Let me now turn to the question of Connectivity, specifically how to prioritize various forms of connectivity between ASEAN and India, expanding, enriching and diversifying them to ensure greater mutual benefit than in the past.
As India sees it, connectivity is not just a new buzzword for globalisation, but an important imperative for all economies seeking accelerated growth.
As Foreign Secretary Vijay Gokhale put it recently; “Our efforts are focused on connecting our North East with the dynamic economies of South East Asia and enhancing connectivity within the North East itself.”
My first suggestion is that physical and digital connectivity should not be seen as mutually exclusive: it is not a question of either/or; we need both; we need more of them; and we need them fast.
On physical connectivity, we cannot avoid a reference to the flagship infrastructure projects, namely the Kaladan multimodal transportation project and the India-Myanmar-Thailand (IMT) highway project. Government sources have publicly assured us that “considerable progress” has been achieved in implementing them. It is thus a matter of time before they get completed and become fully operational. What the ASEAN side now needs to focus on is an early finalization of the trilateral Motor Vehicle Agreement, and to join the Indian side in initiating preliminary work about the proposed extension of the IMT highway project to the CLV region, comprising Cambodia, Laos and Vietnam. The proposal to develop an economic corridor along the trilateral highway and the feasibility of its extension to the CLV region should also be considered seriously.
As regards maritime connectivity, work needs to be speeded up to conclude negotiations for the ASEAN-India Maritime Transport Agreement. On civil aviation links, an imbalance and inequity continue to mark the network of flights. A sizeable number of flights link Indian cities with Singapore, Malaysia, Thailand – and now Indonesia, albeit on a limited basis. Yet, on the other hand, tourists, businesspersons and others continue to suffer, i.e. those who wish to travel between India and the other five ASEAN countries – the Philippines, Brunei, Myanmar, Cambodia and Laos. Remedial measures are needed.
On digital connectivity, beside the special dialogue among stakeholders suggested above, the ASEAN side is urged to seriously explore opportunities offered by the $1 billion concessional credit programme proposed by the Indian government in order to promote physical infrastructure and digital connectivity. Its importance was highlighted by the Delhi Declaration of 25 January 2018. The gap between the positions adopted by the two sides needs to be bridged soon.
Secondly, the connectivity of ideas, mindsets and institutions is of increasing importance. Some refer to it as “knowledge connectivity.” This will be achieved only if we continuously expand the space of interactions and dialogues among our peoples. The more platforms we are able to create for exchange of ideas, experiences and best practices involving various segments of our polities, the more beneficial it may be for our relationship in the future.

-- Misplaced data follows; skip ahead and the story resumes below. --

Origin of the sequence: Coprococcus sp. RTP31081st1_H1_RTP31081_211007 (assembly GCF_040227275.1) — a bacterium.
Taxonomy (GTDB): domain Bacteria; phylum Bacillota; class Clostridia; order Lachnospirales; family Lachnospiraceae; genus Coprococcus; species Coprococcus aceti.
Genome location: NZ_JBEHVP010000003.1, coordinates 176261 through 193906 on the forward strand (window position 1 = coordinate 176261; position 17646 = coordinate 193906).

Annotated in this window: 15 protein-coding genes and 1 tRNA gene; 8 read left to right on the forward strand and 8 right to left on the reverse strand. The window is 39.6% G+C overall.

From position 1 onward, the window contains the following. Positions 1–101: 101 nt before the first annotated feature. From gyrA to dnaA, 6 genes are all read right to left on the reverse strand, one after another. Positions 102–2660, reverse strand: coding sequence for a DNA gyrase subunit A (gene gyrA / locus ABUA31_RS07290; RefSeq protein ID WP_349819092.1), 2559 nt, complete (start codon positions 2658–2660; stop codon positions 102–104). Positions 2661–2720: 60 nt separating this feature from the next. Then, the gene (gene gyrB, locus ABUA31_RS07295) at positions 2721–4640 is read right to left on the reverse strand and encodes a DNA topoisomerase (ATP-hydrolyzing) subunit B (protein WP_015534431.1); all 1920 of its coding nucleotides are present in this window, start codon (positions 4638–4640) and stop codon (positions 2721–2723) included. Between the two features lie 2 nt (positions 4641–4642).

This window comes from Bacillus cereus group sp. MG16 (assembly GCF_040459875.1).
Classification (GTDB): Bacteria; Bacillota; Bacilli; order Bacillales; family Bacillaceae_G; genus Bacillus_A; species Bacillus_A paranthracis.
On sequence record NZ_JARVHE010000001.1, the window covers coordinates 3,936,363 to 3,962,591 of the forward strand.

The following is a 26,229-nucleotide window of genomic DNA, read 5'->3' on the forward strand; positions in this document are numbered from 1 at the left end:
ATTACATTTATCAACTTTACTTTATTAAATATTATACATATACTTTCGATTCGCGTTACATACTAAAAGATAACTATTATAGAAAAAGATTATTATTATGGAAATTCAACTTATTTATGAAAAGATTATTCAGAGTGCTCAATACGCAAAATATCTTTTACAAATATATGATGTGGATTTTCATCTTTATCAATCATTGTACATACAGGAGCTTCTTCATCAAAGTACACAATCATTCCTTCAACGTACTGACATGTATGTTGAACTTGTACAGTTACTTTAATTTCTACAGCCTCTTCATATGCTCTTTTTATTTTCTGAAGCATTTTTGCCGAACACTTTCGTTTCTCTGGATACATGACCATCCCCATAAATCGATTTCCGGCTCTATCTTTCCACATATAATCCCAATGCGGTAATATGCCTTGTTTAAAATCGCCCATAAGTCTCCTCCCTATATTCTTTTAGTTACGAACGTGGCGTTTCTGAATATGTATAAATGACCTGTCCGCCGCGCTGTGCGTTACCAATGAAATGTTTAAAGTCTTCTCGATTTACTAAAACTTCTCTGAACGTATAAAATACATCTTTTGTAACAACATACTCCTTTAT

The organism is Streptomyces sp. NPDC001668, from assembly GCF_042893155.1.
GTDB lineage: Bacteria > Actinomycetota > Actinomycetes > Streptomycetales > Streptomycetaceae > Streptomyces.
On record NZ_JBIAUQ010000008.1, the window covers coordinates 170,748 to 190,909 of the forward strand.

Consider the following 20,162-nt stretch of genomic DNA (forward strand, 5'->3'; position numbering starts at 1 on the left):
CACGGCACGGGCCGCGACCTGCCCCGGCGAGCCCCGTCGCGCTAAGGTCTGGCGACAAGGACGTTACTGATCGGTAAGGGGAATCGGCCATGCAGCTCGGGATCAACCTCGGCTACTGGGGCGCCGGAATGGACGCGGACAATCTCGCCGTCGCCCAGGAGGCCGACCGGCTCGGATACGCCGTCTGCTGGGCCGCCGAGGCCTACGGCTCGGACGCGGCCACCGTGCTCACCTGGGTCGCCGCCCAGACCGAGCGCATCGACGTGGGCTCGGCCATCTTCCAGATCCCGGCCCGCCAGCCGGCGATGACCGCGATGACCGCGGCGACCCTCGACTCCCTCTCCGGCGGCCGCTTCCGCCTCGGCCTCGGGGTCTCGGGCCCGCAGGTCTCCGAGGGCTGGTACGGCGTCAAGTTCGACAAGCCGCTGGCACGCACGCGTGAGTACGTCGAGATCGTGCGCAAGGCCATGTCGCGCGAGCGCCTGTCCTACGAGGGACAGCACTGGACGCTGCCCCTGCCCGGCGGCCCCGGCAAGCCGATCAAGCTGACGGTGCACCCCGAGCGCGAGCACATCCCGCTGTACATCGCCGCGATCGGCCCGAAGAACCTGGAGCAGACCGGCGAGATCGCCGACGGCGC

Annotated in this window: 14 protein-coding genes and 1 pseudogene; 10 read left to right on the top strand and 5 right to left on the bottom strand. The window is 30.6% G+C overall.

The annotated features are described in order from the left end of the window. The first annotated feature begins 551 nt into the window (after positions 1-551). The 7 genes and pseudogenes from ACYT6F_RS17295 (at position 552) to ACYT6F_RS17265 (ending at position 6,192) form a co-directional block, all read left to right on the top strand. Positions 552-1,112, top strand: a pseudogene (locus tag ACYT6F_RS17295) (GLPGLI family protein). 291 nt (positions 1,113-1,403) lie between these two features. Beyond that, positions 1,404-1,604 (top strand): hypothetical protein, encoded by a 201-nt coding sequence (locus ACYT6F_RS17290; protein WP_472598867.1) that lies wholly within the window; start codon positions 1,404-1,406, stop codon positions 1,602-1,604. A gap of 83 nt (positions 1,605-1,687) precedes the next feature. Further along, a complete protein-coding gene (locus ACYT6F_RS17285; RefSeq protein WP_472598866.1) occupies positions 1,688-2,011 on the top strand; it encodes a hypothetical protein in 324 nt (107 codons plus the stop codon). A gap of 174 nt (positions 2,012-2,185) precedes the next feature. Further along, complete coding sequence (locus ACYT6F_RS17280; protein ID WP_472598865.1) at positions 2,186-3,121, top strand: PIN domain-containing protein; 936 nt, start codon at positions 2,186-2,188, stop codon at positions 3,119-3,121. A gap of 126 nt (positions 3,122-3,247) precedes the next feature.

Finally, connectivity through an appreciable and sustained increase in trade and investment flows should be given its due salience. India-ASEAN trade continues to hover around $80 billion level, well below the target of $100 billion that we had hoped to achieve by 2015. Two-way investment flows stand at around $120 billion. This too needs an energetic push.
The big idea, in this backdrop, is to make speedy progress in negotiations that result in the signing of the RCEP agreement. The 16 governments concerned have given themselves another year to achieve this target. Let me assure you that there is growing support in India for our working with ASEAN and other partners for concluding “a modern, comprehensive, high-quality and mutually beneficial” agreement to spur expansion of trade and investment in the region. But India’s fundamental concerns should be kept in mind – and respected.
In the end, may I recall how, in course of my last visit (July 2018) to Kuala Lumpur with a delegation of scholars, Dato Ramesh Kondamal had wisely suggested that business people of ASEAN countries should be accorded a patient and empathetic hearing by Indian officials so that the former’s grievances are addressed suitably. A similar treatment needs to be extended to Indian businesses facing constraints in ASEAN countries. An effective mechanism for this purpose will no doubt go a long way in helping our 11 nations to secure faster growth in trade, investment, technological exchanges and connectivity. It is a goal well worth pursuing – with all our vigour and determination!
Thank you for your attention.
Rajiv Bhatia is Distinguished Fellow, Foreign Policy Studies, Gateway House
These remarks were given at the ASEAN-India Business Summit on November 27, 2018. Click here to read details of the event.